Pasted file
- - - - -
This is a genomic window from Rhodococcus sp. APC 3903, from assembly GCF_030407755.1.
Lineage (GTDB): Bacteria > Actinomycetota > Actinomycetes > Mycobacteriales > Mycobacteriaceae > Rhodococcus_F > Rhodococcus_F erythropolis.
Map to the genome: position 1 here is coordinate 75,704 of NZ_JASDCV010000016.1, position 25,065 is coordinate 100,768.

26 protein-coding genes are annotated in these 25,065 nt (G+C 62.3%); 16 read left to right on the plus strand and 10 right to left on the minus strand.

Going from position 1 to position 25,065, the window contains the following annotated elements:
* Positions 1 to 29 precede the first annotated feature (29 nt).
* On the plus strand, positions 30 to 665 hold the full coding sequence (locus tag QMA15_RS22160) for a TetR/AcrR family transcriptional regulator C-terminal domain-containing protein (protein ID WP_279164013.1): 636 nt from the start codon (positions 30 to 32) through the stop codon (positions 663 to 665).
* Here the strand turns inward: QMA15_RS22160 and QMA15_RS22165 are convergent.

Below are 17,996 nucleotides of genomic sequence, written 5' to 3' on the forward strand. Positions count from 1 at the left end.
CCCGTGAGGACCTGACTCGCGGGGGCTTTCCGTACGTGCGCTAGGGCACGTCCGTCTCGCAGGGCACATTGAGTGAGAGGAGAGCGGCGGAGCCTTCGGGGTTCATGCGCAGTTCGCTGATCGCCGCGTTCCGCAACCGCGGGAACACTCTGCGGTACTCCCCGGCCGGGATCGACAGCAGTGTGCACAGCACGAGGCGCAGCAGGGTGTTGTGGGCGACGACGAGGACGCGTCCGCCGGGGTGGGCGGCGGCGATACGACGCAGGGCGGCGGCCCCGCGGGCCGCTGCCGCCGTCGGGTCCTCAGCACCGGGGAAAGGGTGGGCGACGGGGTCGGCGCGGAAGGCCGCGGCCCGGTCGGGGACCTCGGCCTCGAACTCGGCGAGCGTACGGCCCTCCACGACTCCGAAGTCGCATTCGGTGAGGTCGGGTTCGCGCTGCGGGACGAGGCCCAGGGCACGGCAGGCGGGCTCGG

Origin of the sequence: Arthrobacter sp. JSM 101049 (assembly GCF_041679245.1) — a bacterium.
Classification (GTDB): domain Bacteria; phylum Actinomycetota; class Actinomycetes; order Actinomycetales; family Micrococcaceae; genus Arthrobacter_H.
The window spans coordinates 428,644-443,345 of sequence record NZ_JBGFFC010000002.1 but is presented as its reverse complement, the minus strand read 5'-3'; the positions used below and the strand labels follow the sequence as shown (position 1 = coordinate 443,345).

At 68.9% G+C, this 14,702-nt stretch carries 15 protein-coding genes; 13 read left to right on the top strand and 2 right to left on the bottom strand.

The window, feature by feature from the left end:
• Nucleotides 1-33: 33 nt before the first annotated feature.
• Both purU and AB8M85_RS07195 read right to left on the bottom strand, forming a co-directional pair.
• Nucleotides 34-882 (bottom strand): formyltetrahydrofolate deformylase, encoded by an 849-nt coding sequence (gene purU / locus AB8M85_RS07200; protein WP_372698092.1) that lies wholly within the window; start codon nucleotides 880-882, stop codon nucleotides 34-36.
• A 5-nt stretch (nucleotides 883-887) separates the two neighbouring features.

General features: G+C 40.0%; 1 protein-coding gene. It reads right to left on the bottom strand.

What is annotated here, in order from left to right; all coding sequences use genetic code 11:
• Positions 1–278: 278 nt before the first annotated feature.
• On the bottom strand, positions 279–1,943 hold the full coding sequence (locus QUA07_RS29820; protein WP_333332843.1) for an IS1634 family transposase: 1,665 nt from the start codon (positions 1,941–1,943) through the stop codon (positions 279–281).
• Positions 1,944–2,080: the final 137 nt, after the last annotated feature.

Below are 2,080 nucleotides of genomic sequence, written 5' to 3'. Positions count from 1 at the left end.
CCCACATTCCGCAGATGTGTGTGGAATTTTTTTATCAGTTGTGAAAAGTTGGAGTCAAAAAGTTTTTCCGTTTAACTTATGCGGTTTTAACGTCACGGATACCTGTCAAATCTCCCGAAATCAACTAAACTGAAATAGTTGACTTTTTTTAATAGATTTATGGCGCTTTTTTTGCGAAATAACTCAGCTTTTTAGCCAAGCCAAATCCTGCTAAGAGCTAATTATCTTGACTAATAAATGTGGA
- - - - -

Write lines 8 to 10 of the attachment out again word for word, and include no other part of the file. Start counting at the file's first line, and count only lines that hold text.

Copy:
* Here the strand turns inward: QMA15_RS22160 and QMA15_RS22165 are convergent.

Below are 17,996 nucleotides of genomic sequence, written 5' to 3' on the forward strand. Positions count from 1 at the left end.
CCCGTGAGGACCTGACTCGCGGGGGCTTTCCGTACGTGCGCTAGGGCACGTCCGTCTCGCAGGGCACATTGAGTGAGAGGAGAGCGGCGGAGCCTTCGGGGTTCATGCGCAGTTCGCTGATCGCCGCGTTCCGCAACCGCGGGAACACTCTGCGGTACTCCCCGGCCGGGATCGACAGCAGTGTGCACAGCACGAGGCGCAGCAGGGTGTTGTGGGCGACGACGAGGACGCGTCCGCCGGGGTGGGCGGCGGCGATACGACGCAGGGCGGCGGCCCCGCGGGCCGCTGCCGCCGTCGGGTCCTCAGCACCGGGGAAAGGGTGGGCGACGGGGTCGGCGCGGAAGGCCGCGGCCCGGTCGGGGACCTCGGCCTCGAACTCGGCGAGCGTACGGCCCTCCACGACTCCGAAGTCGCATTCGGTGAGGTCGGGTTCGCGCTGCGGGACGAGGCCCAGGGCACGGCAGGCGGGCTCGG